3. Chris

    Great write up Esteban! Sorry to hear of your cramping… The ride up to Mt. Luguna sounds really nice (or at least the ride back down anyway…), I need to try it sometime…

    You should look into the Shimano pedals that have an spd/mountian type of pedal on one side and a platform on the other side… the model is the PD A530

    http://bike.shimano.com/publish/content/global_cycle/en/us/index/products/pedals/mountain/product.-code-PD-A530.-type-pd_mountain.html

    Great job buddy!

    Chris

    • Esteban

      Thanks, Chris. Man, I gotta say, the ride down Laguan was phenomenal. A short, enjoyable ride would be from Pine Valley, straight up Kitchen Creek, then down the 79. That wouldn’t be too bad.

  4. Robert in San Diego

    Ouch! I’ve got only one DNF in my rando record (and I’m another “no retention” rider), but it hurts when you have to quit. As for supplements for electrolytes, I’m a fan of the small cans of V8 (and a bag of salted peanuts at store controls), but this is definitely “your mileage may vary” country. Especially since I ride with cargo capacity.

  5. Pingback: Kitchen Creek Rando « Paleo Vélo
  6. paleovelo

    The Kitchen Creek cooker got us all! I’d definitely be up for doing some shorter 50-60 mile loops up there with lots of climbing. Quality/intensity v. quantity is the new name of the game for me.

    If you think Kitchen Creek is bad, wait till we do Pine Creek! That turns into hike a bike for a lot of people, at least for short stretches.

  7. Leaf S.

    Great write-up. Sorry to hear about the DNF but those things happen. Certainly seems like you made the most of it.

    I can’t say enough good things about Perpetuem, Endurolytes, Hammer Gel and all the other Hammer products. Since last year I’ve been using Perpetuem and Endurolytes on all my brevets and for rides longer than 80 miles. They work great. I still eat regular food if I can but if I can’t that stuff will keeps me going. Like someone else mentioned V8, peanuts and other things work. Find what works for you.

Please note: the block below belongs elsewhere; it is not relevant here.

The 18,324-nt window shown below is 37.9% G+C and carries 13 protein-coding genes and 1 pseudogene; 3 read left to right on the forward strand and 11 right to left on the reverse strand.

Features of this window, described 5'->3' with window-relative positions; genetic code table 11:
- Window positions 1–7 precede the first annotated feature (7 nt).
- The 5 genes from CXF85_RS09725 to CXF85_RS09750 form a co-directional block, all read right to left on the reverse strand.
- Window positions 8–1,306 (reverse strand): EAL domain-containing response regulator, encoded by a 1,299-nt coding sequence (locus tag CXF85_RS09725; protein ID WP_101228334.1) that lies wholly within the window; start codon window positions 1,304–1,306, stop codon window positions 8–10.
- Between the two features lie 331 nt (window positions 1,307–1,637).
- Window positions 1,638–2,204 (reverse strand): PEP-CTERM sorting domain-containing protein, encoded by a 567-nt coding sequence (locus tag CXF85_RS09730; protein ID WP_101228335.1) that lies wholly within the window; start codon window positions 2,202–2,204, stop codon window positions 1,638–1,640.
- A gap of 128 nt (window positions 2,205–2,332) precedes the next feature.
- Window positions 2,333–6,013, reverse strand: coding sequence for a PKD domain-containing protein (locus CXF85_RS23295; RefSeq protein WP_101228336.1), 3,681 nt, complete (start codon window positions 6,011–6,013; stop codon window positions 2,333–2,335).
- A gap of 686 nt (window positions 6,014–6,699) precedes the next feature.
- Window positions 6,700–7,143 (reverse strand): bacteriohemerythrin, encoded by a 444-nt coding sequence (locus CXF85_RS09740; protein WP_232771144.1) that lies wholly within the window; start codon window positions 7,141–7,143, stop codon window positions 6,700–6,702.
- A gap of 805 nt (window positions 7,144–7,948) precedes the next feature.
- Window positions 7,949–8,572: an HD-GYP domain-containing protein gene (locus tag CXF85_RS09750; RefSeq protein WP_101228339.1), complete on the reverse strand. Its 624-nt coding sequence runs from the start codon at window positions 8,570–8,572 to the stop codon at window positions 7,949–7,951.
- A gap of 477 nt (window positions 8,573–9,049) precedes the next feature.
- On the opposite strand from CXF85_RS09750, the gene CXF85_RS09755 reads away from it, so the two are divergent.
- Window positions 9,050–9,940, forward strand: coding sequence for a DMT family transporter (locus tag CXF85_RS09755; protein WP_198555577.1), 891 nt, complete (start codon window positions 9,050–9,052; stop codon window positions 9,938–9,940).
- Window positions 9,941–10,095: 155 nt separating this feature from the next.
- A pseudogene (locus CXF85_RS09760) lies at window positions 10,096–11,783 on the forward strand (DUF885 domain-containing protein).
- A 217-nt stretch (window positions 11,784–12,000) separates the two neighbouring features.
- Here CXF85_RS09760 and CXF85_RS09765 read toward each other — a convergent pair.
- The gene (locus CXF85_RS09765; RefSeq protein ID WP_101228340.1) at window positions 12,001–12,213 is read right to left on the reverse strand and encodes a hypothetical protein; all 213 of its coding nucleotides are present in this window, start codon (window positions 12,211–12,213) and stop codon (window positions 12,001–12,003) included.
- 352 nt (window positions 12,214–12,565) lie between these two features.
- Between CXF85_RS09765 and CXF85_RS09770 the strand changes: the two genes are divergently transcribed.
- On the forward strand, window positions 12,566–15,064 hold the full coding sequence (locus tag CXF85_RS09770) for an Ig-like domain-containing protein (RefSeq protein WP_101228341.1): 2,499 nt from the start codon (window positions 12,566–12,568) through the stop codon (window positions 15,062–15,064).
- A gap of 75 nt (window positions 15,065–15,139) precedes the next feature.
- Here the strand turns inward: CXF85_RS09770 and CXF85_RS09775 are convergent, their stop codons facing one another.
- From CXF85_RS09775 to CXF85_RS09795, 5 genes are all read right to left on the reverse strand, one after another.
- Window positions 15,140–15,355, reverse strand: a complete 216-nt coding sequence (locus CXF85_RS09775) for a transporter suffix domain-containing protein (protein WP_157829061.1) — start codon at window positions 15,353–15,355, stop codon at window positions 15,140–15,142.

I’ve pretty much always used Sidi shoes. If you have wide feet consider the “mega” sizes. They’re nice and wide and have worked well for me. Still, I’m heading the other way and find myself pedaling “free”.

    Looking forward to your next ride report. Keep pedaling and keep writing.

    –leaf

  8. Joan

    A suggestion: carry some Tums with you, as they can definitely help alleviate cramps if you get them. Electrolyte products are great, and V-8 has saved many a ride for me, but the Tums are easy to carry and for that rare occasion when the cramps just come no matter what.

  9. Turbofrog

    The Kitchen Creek 200 was a nice little ride. An interesting thing: all the riders who passed me several times between the start in Pine Valley and the Mt. Laguna control did not make it to the finish.
    The lack of ice cooled Chardonnay at the bottom the Kitchen Creek climb did slow me down a bit since I was reduced to the usual mix of Gatorade and plain water. If enjoyed one hill at a time and at a slower pace it was the perfect “flaneur ride”.

  10. Andy

    Great job on the ride and the write up! I’m sorry to hear about the DNF, but I think it will get used as a good learning experience. And like Leaf, I can’t say enough good about all of the Hammer Nutrition products. For me, being diabetic puts quite a strain on longer rides, especially when the temps are rising, but the “Hammer” has always treated me well, and no simple sugars 🙂
    FWIW, I started commuting (20 miles one way) with toe clips a few weeks ago, and I think I’m about ready to pull them off, I like the benefit of being able to move around on the platforms.
    -Andy

    • Esteban

      Now… we need an emergent framebuilder to make a custom pickle-juice bottle mount and we’ll be in business.